Lucky lucky LUCKY me. I showed up to work a shift on my usual medical ward last week.
But the surgical ward downstairs was short staffed. And we had 3 RN's. They had one. And it was my turn to "float". So I was ordered by the bed manager to work on the surgical ward. He didn't have to order me to go there. I ran away from my ward and ran down there skipping and laughing, so full of glee and joy was I.
It was I thought it would be. Bloody fantastic.
Surgical wards are fantastic compared to medical wards. Less patients, less drugs, virtually no confused and total care patients.....all in all it means that the Nurse is more in control of her workload on a surgical ward and can do the job better. Surgical ward Nurses are not as destroyed emotionally, physically and mentally as Medical ward nurses.
We recently discussed this over on a fantastic blog called Diary of Benefit Scrounger. The author of that blog is a woman named Sue. She had recently had experience of an incompent medical ward. Not long after she was admitted to a surgical ward and was shocked at the difference in care. She felt secure and happy on the surgical ward.
I weighed in on Sue's comment section with my opinion on why the surgical ward Nurses have it together so much more than medical nurses:
Again this doesn't surprise me in the least.
We have talked a lot on militant medical nurse about medical wards vs surgical wards.
I once worked on a surgical ward. Never was I so happy. I was one RN to 6 young, sensible, reasonably healthy stable patients having minor to moderate surgery and we had all the equipment and to resources we needed. We had a charge nurse without an assignment to back us up and we always had clerical support.
Then that unit was shut and my colleagues and I were moved to medical wards. That is when I began blogging.
On surgical wards not only do the nurses have less patients but their patients are less confused, less ill and less demanding. If the surgical ward nurse with only 5 easy patients gets an admission of a demented elderly patient pulling out his lines and tubes and spreading shit everywhere she sends him to a medical ward where the Nurse already has 20 such patients.
Medical ward nurses are NOT allowed to dump a patient somewhere else because they cannot handle him.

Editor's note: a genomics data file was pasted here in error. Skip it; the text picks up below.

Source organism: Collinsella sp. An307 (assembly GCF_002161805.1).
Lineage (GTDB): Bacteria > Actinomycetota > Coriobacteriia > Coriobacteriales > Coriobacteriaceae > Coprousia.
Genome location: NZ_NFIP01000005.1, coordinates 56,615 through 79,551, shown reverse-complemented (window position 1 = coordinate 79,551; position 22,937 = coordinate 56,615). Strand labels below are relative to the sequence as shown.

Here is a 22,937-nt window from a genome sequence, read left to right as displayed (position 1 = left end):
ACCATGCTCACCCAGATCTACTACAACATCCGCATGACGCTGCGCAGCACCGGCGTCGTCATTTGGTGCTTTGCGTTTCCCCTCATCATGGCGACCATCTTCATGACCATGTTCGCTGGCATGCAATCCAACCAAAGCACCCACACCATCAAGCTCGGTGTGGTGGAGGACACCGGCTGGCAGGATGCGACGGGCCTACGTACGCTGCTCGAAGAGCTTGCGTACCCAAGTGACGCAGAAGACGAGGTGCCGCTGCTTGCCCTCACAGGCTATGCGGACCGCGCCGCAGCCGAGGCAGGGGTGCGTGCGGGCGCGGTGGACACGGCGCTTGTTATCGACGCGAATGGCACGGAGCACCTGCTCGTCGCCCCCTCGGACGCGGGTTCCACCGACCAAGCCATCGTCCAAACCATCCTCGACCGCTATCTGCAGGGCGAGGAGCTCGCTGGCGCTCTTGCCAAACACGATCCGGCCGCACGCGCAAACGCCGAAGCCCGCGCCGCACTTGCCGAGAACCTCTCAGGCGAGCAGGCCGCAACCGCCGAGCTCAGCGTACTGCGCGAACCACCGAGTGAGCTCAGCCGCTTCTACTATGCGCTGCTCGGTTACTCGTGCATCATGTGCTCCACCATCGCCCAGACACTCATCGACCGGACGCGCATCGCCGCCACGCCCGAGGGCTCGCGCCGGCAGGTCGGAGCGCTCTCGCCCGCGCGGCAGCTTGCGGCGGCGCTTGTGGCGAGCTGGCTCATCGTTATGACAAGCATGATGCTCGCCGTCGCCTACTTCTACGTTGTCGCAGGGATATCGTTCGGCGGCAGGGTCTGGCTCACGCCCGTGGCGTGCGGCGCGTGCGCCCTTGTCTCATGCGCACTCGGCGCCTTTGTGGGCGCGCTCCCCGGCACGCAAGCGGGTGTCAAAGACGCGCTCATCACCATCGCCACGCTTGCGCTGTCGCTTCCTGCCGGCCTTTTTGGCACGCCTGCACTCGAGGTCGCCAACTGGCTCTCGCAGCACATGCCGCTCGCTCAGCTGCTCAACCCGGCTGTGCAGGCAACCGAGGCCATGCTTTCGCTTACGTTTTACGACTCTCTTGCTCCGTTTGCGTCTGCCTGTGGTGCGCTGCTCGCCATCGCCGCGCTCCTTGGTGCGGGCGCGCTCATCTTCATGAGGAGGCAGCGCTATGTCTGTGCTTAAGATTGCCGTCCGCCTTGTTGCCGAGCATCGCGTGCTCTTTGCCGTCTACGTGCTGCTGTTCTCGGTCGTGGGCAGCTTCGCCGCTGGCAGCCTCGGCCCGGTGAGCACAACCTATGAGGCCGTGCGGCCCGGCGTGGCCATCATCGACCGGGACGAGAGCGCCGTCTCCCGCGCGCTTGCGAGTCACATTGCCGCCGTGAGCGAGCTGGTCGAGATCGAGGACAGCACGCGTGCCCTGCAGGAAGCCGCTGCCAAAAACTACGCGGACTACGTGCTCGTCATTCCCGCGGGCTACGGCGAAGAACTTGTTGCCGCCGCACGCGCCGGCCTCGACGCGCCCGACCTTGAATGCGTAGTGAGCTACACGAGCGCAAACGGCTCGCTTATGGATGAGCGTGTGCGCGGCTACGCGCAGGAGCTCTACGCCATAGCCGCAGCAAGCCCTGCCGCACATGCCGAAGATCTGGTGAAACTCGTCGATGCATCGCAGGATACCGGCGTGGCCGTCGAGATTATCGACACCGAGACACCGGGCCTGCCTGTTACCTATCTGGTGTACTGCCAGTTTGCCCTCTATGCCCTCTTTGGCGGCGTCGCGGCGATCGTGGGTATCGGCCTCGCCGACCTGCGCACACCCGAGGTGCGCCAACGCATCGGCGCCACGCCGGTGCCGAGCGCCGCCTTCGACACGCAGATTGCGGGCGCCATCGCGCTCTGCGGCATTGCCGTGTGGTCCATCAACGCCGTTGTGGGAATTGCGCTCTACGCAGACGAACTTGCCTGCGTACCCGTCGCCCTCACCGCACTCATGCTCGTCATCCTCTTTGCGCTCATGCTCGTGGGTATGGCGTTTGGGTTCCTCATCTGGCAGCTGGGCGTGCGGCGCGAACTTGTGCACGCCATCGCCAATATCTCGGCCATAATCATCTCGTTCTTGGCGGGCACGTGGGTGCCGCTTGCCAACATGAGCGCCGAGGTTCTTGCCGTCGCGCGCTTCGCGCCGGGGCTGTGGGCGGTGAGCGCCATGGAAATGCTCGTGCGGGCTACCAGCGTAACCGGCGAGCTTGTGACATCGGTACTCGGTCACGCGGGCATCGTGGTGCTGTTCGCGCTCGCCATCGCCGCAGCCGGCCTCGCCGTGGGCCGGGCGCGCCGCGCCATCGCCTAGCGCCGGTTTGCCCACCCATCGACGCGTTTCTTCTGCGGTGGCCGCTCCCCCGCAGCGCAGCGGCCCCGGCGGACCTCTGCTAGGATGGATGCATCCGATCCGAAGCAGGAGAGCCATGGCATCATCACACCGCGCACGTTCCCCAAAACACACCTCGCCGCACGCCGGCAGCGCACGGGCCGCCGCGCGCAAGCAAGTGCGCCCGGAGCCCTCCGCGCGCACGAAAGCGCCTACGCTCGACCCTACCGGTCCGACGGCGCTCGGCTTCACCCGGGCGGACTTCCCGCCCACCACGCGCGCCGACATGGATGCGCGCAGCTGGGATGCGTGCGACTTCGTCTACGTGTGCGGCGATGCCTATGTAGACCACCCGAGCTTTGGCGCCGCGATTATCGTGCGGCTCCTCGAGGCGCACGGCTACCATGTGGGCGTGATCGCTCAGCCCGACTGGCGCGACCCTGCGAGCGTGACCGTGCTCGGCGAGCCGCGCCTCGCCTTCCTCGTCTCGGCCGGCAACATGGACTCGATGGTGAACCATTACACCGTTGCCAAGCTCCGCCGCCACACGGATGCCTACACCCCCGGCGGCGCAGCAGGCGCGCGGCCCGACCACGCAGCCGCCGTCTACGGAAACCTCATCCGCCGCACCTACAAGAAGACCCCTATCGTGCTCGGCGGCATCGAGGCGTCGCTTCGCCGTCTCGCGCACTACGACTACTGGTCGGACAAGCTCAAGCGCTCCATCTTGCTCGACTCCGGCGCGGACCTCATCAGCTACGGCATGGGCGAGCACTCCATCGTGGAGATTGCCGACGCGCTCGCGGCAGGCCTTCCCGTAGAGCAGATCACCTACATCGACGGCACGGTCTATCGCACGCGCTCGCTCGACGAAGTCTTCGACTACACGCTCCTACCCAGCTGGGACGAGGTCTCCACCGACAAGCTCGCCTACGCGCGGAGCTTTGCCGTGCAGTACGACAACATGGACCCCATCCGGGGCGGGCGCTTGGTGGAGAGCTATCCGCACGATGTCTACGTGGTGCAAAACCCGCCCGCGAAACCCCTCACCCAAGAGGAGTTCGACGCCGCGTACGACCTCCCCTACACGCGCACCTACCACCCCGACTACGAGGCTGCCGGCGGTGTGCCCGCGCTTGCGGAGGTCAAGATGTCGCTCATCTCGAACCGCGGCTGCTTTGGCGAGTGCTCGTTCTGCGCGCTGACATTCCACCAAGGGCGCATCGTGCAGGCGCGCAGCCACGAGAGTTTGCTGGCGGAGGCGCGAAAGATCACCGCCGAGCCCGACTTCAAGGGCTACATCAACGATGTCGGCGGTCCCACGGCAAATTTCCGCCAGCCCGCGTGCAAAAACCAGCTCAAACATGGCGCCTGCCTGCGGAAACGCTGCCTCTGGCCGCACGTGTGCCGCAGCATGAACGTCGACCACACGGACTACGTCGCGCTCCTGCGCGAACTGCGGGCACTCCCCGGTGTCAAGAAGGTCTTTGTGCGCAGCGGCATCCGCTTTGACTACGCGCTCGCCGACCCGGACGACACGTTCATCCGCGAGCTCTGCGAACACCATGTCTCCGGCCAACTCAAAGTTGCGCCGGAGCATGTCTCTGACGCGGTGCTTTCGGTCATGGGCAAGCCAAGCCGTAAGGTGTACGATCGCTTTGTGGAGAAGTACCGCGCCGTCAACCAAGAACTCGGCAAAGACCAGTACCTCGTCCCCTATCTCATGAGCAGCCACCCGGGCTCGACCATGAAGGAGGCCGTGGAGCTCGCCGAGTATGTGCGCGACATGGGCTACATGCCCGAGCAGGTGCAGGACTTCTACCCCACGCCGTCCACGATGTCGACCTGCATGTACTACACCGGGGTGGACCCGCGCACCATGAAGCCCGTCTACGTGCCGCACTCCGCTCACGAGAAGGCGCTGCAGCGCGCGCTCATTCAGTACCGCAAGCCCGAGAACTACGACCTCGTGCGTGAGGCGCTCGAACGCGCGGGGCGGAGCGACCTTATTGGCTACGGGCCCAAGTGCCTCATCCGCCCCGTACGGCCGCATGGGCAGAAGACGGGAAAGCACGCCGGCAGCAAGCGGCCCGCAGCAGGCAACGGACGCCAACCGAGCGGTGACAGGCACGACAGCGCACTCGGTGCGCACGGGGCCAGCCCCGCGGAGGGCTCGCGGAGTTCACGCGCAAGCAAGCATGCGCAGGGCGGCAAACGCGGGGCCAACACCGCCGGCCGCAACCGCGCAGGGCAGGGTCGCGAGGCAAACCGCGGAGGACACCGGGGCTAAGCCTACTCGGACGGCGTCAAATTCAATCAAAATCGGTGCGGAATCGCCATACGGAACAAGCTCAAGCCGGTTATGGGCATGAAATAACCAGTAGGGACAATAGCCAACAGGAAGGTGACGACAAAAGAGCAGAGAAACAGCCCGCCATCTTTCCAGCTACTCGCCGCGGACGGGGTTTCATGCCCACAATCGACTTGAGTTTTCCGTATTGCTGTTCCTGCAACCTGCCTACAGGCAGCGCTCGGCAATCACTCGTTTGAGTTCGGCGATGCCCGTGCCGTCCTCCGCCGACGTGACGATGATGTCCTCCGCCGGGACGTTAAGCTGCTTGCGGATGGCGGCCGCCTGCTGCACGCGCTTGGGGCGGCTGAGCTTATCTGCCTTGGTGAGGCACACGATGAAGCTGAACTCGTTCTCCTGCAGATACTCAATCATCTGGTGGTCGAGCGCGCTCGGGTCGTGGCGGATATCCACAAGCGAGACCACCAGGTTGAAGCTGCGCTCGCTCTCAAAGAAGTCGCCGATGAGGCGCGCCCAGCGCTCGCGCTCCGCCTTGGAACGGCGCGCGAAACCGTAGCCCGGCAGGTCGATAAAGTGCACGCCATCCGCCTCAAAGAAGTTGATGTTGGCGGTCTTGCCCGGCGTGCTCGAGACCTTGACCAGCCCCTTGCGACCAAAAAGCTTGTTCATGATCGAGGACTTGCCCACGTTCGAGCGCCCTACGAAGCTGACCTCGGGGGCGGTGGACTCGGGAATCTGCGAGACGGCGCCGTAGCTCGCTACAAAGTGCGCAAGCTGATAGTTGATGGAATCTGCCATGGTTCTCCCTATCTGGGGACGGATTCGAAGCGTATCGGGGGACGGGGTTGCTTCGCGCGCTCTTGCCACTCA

If a patient becomes medically unwell on a surgical ward he immediately gets sent over to the overwhelmed already medical nurse who already has more patients and more difficult patients than the surgical nurse has.
There is a lot that surgical nurses don't have to deal with.
A drug round on a surg ward is simple since most of the patients are not as acute or chronically ill as medical patients. It took me 15 minutes to get through the 8AM drugs on my 6 patients in the surgical ward. It takes me over an hour to get through the 8AM meds for 6 patients on a medical ward. And I have about 16 of them.
Surgical patients bring money into the hospital. Medical patients cause the hospital to lose money. It was explained to me that this is the reason for the discrepencies. This is why medical wards are so underesourced causing medical nurses to struggle.
Surgical ward nurses also think that they are superior to medical nurses since they get better patient feedback and make less mistakes.
I thought this too when I was a surgical nurse. My eyes were really opened when I went to work on a medical ward.
Once another surgical ward at my hospital was shut and their nurses were sent to my ward to work. They were making wisecracks about "now we are on a medical ward we will do nothing but babysit and hand out commodes" and "It will be like a nursing home".
I came in for a night shift the next day and two surgical nurses had been on for the entire medical ward alone during the afternoon and evening. They were in tears. They couldn't manage the demented, the high patient load. One of the patients deteriorated with a severe medical condition and they didn't know what to do. They couldn't figure out a lot of what needed to be done and patients really suffered.
The wisecracks soon stopped after they got a taste of general medicine.
Care assistants on a surgical ward have a smaller easier work load and get paid at band 3. Care assistants on a medical ward break their backs and get paid at a lower rate on band 2.
There are no geriatric wards anymore. Geriatric patients go to general medical where they are mixed up with critically ill patients, psych patients, hospice patients,surgical patients who had a medical emergency on the surgical ward and social admissions for lack of coping at home etc etc. The staffing levels of Nurses on these wards would shame a third world country. The real Nurses are few. The untrained care assistants are many.
In short there is less chaos in surgery and what chaos that exists is easy to control. The surgeons round twice a day on the surgical wards. The medical consultants twice a week.
So you perceptions are very accurate.
and I should add to this that surgical wards deal with the same thing and over again with little variation. They refuse to accept patients that dont fit into a criteria that they don't want or do not feel like they can handle. Medical nurses are unable to do this and have to take anything and everything no matter how overwhelmed they all ready are.
Surgical ward nursing was fun but general medicine has made me burn out and lose my mind.
Then DinoNurse, an ITU Sister who often comments on Militant Medical Nurse, gave her tuppence worth. As usual, Dino was right on the money and did a better job of explaining it all than I ever could:
Medicine is the blackhole of well, medicine lol.